City Council Holds Marathon Hearing on Youth Gun Violence

What can be done about Philly's epidemic?

Kenyatta Johnson (Jeff Fusco)/Poster of Terence Ryans (David Gambacorta)

Kenyatta Johnson (Jeff Fusco)/Poster of Terence Ryans (David Gambacorta)

Cherie Ryans sat quietly in the back of City Council chambers this morning, propping up a poster with a black-and-white photo of her son.

Terence Ryans is frozen in time in the picture — 18, skinny, a Bills cap on his head, a hint of a mustache lurking above a faint smile. A smaller image of a Tec-9 semiautomatic hovers above Terence’s photo, along with eight words that cry out in black and red ink: Who Sold This Gun That Killed My Son? 

In a soft voice, Ryans, 66, explained that her son was shot to death — along with his best friend, Darren Norwood  during Labor Day weekend in 1990. Terence was a student at Cheyney University; he lost his life because he was at the wrong place at the wrong time. (It is, indeed, a gut-wrenching story.)

She and other members of one of the world’s saddest clubs — mothers who have buried their children — attended a marathon hearing on youth gun violence in Philadelphia that was held by Council’s Committee on Public Safety.

Thirty people were scheduled to testify. The witness list ran the gamut from doctors to politicians to members of the clergy and grieving mothers.

The goal, according to City Councilman Kenyatta Johnson, was to hear from all of the different parties who are impacted, in one way or another, by youth gun violence, and begin stitching together a comprehensive strategy to combat a problem that has become a full-blown epidemic in the city.

“Youth gun violence, here in the city of Philadelphia, needs to be our number one priority,” said Johnson, who chairs the Committee on Public Safety.

The numbers certainly paint a desperate picture. Assistant U.S. Attorney Robert Reed testified that more than 4,700 people have been murdered in Philadelphia since 2001. More than 22,000 people have been shot in the city during that same period of time.

Joel Fein, the director of the Violence Prevention Initiative at the Children’s Hospital of Philadelphia, said CHOP’s emergency room doctors treated more than 400 juvenile gunshot victims in 2015. Some were as young as 2 years old.

Kathleen Reeves, the senior associate dean for Health Equity, Diversity and Inclusion at Lewis Katz School of Medicine at Temple University, testified that the overall cost of gun violence in the U.S. in 2012 was $229 billion, about $90 million more than the budget for the U.S. Department of Education, Daily News columnist Helen Ubinas tweeted.

Beyond the grim data, there was a staggering, almost overwhelming amount of information shared about all of the various ways different city agencies and community organizations attempt to prevent young people from picking up guns and causing irrevocable harm to their lives and the lives of others.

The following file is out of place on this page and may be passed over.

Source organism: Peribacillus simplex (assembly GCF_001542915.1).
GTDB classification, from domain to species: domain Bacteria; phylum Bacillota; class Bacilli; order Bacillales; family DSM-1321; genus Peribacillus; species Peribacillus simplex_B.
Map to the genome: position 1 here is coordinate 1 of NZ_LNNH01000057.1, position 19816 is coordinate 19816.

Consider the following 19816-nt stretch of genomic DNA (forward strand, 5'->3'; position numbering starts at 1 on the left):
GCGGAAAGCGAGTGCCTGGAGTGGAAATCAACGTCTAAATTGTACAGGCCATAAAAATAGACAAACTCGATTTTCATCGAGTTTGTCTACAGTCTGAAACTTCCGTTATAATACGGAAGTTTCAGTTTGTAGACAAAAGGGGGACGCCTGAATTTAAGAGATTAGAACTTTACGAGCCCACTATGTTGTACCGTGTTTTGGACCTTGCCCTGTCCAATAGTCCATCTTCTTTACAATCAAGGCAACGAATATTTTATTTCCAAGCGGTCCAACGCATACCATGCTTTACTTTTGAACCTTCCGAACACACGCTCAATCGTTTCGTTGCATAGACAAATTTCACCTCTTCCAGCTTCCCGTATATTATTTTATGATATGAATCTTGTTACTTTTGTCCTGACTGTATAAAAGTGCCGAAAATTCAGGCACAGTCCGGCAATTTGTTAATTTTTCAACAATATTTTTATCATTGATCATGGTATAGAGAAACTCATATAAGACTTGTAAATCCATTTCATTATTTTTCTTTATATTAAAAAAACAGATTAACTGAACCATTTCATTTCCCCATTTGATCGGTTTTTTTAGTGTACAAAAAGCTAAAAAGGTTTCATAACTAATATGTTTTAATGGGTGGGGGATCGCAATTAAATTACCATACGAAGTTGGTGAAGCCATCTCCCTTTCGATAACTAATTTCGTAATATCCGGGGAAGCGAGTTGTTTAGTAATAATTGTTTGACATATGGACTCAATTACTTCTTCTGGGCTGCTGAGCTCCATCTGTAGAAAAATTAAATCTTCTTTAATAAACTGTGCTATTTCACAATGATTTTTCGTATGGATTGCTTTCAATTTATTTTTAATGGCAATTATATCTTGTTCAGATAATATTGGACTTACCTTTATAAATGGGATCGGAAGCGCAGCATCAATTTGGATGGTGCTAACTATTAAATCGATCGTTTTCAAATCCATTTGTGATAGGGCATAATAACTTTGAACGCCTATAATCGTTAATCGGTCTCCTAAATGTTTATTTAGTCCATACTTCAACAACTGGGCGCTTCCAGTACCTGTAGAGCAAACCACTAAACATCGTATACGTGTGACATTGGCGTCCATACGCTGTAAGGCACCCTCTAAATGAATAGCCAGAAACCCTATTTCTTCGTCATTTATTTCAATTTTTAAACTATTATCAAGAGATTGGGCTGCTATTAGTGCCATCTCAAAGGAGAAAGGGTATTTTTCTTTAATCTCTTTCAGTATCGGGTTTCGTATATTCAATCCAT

The hearing at times felt unwieldy; as Al Dia reporter Max Marin noted, the conversation topics included children and communities suffering from Post Traumatic Stress Disorder; recidivism; a general lack of education and employment opportunities; police policies; a lack of awareness around mental health problems; parenting philosophies; re-entry programs for ex-offenders and many other subjects.

(There was also a lengthy disagreement between First Assistant District Attorney George Mosee and Karyn Lynch, chief student support officer for the School District of Philadelphia, over the truancy rate in public schools.)

Everyone in the room agreed that more can be done to put young people on better paths, to help them address their anxiety and anger in ways that don’t involve violence. But that was to be expected; who was going to walk into City Hall and argue that things are just A-OK in the city that saw 10 people shot in just a single day last week?

The bigger question is where things go from here. Kenyatta Johnson and City Councilman Curtis Jones Jr., went out of their way to describe how personal the issue of youth gun violence is to them; Johnson recalled a cousin and friends being murdered when he was younger, while Jones recounted being a teenager and seeing a female friend get shot.

Jones pushed the witnesses, including Police Commissioner Richard Ross and Kamilah Jackson, the deputy chief medical officer for child and adolescent services at the Department of Behavior Health, to identify programs that are working, but could do better with additional funding.

“We want to put our money where our mouth is,” Jones said.

Johnson said upcoming budget hearings will be an opportunity to evaluate how well the city is supporting anti-violence efforts.

Cherie Ryans said she felt optimistic after listening to the first half of witnesses testify in the morning. This could be more than just a bunch of politicians saying the right things about a serious issue.

“We’re going to stay on these people. They have an obligation, because it’s their jobs,” she said. “But we have an obligation because we’re mothers who have lost children. We don’t want another mother to deal with what we deal with every day of our lives.”

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